An arid region of south-central Australia sloping to the Nullarbor Plain on the south. Arid region, Western Australia and South Australia. Lying between Gibson Desert on the north and Nullarbor Plain on the south, it extends east from Kalgoorlie almost to the Stuart Range. Much of its eastern end is occupied by the Central and North West Aboriginal reserves. A vast expanse of sand hills, it is crossed by the Laverton-Warburton Mission Track, which links the mission station in the Warburton Range with Laverton, 350 mi (560 km) southwest. There are several national parks and reserves in the area, including the Great Victoria Desert Nature Reserve and the Nullarbor National Park
Lake Victoria
{i} largest freshwater lake in Africa (located in East Africa)
Lake Victoria
the largest lake in Africa, which is surrounded by Uganda, Tanzania, and Kenya. or Victoria Nyanza Largest lake in Africa and chief reservoir of the Nile River, east-central Africa. The southern half lies in Tanzania, the northern half in Uganda; it borders Kenya in the northeast. With an area of 26,828 sq mi (69,484 sq km), it is the second largest freshwater lake in the world (after Lake Superior in North America). It is about 210 mi (337 km) long, 150 mi (240 km) wide, and up to 270 ft (82 m) deep. Though the Kagera River is its largest tributary, the most important source of water for the lake is rainfall. Its only outlet is the Victoria Nile. John Hanning Speke, searching for the source of the Nile in 1858, was the first European to sight it. He named it for Queen Victoria; the Arabs had called it Ukerewe. Henry Morton Stanley circumnavigated it in 1875. It became a reservoir when the water level was raised after completion of Owen Falls Dam in 1954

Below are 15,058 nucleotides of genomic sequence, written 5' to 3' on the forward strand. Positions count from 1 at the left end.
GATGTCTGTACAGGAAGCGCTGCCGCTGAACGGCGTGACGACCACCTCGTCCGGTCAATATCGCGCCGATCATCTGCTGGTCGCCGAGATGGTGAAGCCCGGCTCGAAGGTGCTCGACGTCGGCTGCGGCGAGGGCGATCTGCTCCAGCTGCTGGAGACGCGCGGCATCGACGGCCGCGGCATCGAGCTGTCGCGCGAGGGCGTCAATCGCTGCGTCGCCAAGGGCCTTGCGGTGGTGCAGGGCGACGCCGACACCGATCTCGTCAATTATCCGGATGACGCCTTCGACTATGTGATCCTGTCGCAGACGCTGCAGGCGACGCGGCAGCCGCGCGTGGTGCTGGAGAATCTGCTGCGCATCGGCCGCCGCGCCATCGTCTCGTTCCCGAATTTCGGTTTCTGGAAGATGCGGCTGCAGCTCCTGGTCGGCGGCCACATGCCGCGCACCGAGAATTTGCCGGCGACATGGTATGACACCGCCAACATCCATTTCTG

Queen Victoria
the British queen from 1837 until her death, who also had the title "Empress of India". She was queen for 64 years, longer than any other British king or queen, during a period of great change. While she was queen, the UK became one of the richest and most powerful countries in the world, as a result of the growth of industry and the development of the British Empire. People think now of the "Victorian" period as a time of strict moral standards, when people were very serious, marriages were always permanent, and sex was never mentioned. Victoria was married to a German prince, Prince Albert (1819-1901)
Queen Victoria
(1819-1901) Queen of Great Britain during the end of the 19th century
University of Victoria
v. Public university in Victoria, British Columbia, Canada, founded in 1903. It has faculties of arts and sciences, education, engineering, fine arts, graduate studies, human and social development, and law, as well as schools of business, music, nursing, and other specializations
ciudad victoria
a city in east central Mexico
great victoria desert
a desert region in south central Australia north of the Nullarbor Plain
lake victoria
the largest lake in Africa and the 2nd largest fresh water lake in the world; a headwaters reservoir for the Nile River
Türkisch - Englisch
victorians
victoria

    Silbentrennung

    Vic·to·ri·a

    Türkische aussprache

    vîktôriı

    Aussprache

    /vəkˈtôrēə/ /vɪkˈtɔːriːə/

    Etymologie

    [ vik-'tOr-E-&, -'tor- ] (noun.) circa 1864. Latin victoria "victory"; also a feminine form of Victor

    Videos

    ... you and Victoria to see if she'll say ...